TROY BORDEAUX ~ Carving Friend

   Posted by: woodbeecarver   in Carving Friends

Troy Bordeaux is a carving friend whose passion for carving guides him to create a unique style with clean, crisp and sharp detail of creative art.  The photographic gallery will showcase some of his carving in an ever-growing variety of creative expressions.  The opening photo above is a collection of some of his carvings covering the last five years with his most recent in front of older carvings.

The four photos below begin with Troy and the late Tom Wolfe to indicate that Tom was an early mentor and a lasting inspiration in Troy’s carving journey.  The second photo is of his earliest carvings when he was a teenager of age 13 which he tells in his own words, “The painted piece is my very first carving. It was done in Tom’s class at my Jr. high school in 1994. The other two pieces here were carved from old 2x4s that I found in those early years.  In those days there was no money for wood, tools or anything like that. But the pieces like these are precious to me!!”

Photos three and four show Troy in his carving area along with a project cabinet near at hand.



The gallery of the variety of Troy’s carving skills and imagination will be intertwined as Troy tells a brief bio of his carving journey  In His Own Words.”I was first introduced to woodcarving by Tom Wolfe in 1994 as a 13 year old kid. Tom came to my Jr. High School to teach a carving class during our annual Fine Arts Festival. I was amazed at the ability to create something from a simple block of wood, and after that first class, I was hooked. For years after that first class my carving was mostly on used or discarded construction lumber with a few rare orders of basswood. My carving was definitely driven by a “want to” rather than a natural talent or even the satisfaction of seeing improvement.”



Carving through those early years gave me a good foundation to build on. It also helped me to realize that two of the most important things needed in woodcarving are patience and a lot of practice! As I have gotten more serious about carving, this hobby has become my way of relaxing and it has provided hours of creativity and fun.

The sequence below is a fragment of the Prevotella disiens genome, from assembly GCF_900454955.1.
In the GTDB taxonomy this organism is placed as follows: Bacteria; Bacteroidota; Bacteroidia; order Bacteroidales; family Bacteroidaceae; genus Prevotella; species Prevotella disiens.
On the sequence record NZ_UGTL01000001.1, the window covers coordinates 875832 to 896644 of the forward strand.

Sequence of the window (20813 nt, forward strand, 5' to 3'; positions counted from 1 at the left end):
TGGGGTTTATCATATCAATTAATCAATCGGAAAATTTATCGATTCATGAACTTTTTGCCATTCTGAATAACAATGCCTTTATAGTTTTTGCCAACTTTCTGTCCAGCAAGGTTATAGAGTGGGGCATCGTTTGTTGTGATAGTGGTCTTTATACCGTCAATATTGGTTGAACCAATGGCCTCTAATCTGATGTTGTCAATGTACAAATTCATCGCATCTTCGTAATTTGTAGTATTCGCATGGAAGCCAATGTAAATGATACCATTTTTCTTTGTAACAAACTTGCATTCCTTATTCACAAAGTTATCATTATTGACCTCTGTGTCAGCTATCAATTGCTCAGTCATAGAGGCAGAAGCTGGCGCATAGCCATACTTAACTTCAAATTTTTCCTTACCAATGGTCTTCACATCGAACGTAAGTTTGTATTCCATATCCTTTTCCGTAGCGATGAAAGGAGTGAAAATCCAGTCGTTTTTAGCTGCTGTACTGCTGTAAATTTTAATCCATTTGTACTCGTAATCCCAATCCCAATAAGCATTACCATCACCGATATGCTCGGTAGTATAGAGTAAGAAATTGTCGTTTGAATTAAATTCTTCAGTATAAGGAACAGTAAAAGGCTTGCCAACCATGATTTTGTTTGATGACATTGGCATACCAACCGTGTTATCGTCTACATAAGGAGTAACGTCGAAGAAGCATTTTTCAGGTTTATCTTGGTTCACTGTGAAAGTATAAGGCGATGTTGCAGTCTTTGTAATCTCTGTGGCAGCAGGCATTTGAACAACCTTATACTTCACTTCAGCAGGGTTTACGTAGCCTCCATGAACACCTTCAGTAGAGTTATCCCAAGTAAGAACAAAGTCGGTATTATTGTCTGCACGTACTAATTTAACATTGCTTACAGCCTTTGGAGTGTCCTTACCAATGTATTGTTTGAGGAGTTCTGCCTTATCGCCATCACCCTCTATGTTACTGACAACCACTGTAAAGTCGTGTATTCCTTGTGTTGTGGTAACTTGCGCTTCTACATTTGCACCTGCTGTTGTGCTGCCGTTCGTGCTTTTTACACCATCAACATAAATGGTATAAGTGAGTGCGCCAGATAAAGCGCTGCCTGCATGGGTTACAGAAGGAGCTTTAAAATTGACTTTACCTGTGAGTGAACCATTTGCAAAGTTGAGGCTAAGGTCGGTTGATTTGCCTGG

As a carver, I have gained inspiration from a lot of different sources. However, I can contribute most of my improving and learning to studying the art of Tom Wolfe, Mark Akers, and Don Mertz. The inspiration and encouragement from these carving friends has been priceless to me. 




A few random lessons I have learned on my carving journey. 

Things To Do:

  • Carve something every day. (Even if it is just a 15-minute eye, nose, hand, etc.)
  • Learn to rough out your pieces from a block.
  • Be satisfied with where you are right now in your carving…while always looking for a way to improve.
  • Allow your imagination to shape the piece as you go. Who says that the cowboy that you started on can’t end up a Hillbilly in overalls?
  • Learn to sharpen and strop your tools properly.
  • Practice, Practice and Practice 

 Things Not To Do:

1) Don’t get frustrated with mistakes. You are learning for the next piece.

2) Don’t start on an eye, ear, hand, etc. and carve it to completion. If it comes in pairs, the cut you make on one, go ahead and make on the other. Carve the steps together on each. This helps with proportion.

3) Don’t compare your work to others…it is your personal journey.

4) Don’t start detail too early…make sure your piece is ready for detail.

 5) Do not give up on a piece of wood. You can always make it into something.




Thank you, Troy, for telling us in your own words and photos a little about your carving journey and we look forward to seeing more of your creative carvings as your journey continues. Troy can be followed on Facebook for any who would like to continue to see what is next on his journey.

Troy is pastor of Liberty Freewill Baptist Church, Ahoskie, NC and lives with his wife Hilary and teen-age daughter Hannah.







This entry was posted on Thursday, August 25th, 2022 at 12:06 pm and is filed under Carving Friends. You can follow any responses to this entry through the RSS 2.0 feed. You can leave a response, or trackback from your own site.

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